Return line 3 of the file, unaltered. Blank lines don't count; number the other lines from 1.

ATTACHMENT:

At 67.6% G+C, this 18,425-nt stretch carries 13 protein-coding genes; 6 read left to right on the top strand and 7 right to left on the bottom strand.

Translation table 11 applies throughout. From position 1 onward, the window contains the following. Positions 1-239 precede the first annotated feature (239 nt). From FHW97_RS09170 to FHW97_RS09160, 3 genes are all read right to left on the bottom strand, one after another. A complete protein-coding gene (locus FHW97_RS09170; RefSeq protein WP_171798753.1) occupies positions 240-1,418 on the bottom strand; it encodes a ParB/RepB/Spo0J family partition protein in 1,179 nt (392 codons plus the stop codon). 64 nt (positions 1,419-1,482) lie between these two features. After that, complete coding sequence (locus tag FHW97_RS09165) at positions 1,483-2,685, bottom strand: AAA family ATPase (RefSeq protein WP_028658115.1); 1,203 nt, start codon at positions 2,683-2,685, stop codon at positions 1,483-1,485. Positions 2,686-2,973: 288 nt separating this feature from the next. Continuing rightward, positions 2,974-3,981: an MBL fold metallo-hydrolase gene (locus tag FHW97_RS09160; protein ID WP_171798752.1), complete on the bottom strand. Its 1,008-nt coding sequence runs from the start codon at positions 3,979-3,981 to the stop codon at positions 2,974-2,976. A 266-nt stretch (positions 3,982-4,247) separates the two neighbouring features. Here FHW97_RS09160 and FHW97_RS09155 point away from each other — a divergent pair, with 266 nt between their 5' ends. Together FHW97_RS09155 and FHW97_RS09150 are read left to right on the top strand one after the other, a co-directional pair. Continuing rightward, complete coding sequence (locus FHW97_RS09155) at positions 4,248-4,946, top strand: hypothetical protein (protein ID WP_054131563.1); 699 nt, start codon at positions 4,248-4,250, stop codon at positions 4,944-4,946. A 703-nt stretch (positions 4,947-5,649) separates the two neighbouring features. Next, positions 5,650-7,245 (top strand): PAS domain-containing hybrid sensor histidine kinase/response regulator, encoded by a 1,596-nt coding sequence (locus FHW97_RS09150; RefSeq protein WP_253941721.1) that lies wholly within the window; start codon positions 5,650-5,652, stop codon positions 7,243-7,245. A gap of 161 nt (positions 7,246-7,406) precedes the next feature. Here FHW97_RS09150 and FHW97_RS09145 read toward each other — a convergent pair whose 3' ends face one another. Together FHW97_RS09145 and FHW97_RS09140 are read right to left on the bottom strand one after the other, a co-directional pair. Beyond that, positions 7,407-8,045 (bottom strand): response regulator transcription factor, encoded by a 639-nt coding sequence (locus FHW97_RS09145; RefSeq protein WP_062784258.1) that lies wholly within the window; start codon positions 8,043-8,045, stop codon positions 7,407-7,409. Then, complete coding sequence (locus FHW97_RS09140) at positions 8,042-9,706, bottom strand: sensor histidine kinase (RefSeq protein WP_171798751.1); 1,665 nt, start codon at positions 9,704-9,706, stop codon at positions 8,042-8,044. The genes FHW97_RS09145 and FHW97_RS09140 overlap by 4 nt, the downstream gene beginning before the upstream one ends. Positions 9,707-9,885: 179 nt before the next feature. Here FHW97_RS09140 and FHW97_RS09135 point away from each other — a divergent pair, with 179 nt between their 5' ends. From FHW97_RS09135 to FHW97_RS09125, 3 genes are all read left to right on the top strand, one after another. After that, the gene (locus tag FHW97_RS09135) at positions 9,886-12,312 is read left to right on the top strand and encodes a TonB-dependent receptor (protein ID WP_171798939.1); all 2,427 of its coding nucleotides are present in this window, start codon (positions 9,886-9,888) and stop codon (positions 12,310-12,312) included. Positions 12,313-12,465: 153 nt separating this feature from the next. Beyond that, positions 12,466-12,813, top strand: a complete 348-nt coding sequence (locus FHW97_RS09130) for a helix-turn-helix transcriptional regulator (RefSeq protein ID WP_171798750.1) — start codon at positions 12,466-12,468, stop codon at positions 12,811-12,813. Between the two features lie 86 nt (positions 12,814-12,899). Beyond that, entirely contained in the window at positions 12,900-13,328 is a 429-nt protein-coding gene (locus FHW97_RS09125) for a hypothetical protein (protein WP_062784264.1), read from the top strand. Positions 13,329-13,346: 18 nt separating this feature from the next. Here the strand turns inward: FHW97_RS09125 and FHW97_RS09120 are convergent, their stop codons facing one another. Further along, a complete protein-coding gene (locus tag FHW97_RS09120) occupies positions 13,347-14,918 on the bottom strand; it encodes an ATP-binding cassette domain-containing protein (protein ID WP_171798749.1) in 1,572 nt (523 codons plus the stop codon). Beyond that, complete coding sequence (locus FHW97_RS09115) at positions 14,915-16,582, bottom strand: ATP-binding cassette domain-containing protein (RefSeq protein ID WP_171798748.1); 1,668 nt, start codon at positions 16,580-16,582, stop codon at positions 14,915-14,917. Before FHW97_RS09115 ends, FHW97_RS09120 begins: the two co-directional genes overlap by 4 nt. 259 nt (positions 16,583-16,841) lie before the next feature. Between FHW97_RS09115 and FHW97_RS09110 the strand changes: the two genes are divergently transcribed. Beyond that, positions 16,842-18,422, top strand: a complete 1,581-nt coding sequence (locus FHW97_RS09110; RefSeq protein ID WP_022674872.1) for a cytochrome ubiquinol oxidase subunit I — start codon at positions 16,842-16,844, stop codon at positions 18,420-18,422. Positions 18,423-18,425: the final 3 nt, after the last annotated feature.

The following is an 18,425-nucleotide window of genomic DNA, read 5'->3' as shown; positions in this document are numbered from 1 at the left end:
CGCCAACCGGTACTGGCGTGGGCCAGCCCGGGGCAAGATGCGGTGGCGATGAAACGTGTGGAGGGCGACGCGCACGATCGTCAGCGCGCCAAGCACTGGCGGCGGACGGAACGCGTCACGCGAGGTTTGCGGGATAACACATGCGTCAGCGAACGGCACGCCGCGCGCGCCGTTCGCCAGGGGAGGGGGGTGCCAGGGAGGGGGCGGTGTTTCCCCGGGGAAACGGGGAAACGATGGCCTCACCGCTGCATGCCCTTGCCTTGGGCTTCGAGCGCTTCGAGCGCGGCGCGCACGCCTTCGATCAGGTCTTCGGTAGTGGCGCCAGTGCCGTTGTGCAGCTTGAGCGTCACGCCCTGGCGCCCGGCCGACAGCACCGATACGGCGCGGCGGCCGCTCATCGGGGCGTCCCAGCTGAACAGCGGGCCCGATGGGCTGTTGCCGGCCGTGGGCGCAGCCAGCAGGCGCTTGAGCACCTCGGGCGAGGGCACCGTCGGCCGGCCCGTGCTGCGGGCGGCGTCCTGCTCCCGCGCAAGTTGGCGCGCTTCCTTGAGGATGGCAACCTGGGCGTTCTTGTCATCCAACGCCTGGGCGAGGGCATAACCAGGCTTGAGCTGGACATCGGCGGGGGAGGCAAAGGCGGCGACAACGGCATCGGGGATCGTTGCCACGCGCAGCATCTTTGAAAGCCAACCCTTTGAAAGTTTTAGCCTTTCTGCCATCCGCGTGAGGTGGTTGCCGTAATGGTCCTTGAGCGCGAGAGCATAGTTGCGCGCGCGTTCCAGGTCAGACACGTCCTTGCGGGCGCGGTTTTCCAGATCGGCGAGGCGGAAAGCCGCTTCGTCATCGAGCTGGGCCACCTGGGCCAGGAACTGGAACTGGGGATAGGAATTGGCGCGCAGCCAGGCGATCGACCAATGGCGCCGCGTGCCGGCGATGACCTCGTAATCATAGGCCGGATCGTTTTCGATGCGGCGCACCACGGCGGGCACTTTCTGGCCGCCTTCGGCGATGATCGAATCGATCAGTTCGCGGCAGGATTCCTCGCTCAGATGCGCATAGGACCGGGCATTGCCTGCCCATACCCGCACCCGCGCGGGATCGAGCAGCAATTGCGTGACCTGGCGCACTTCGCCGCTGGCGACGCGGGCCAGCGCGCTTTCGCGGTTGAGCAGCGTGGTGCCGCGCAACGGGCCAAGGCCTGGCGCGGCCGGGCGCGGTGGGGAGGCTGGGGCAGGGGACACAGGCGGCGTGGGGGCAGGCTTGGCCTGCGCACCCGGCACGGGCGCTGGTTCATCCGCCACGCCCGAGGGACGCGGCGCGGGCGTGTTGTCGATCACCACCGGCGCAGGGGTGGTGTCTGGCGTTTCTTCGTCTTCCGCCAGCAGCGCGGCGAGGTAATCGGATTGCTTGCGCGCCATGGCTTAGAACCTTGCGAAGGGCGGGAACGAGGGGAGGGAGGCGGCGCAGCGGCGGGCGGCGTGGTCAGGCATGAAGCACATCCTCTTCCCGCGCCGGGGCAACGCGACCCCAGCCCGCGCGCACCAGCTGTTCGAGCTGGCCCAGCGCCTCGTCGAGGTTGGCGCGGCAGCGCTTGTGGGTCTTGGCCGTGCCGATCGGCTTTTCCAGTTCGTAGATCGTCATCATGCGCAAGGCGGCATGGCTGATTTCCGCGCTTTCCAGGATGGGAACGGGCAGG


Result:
The following is an 18,425-nucleotide window of genomic DNA, read 5'->3' as shown; positions in this document are numbered from 1 at the left end: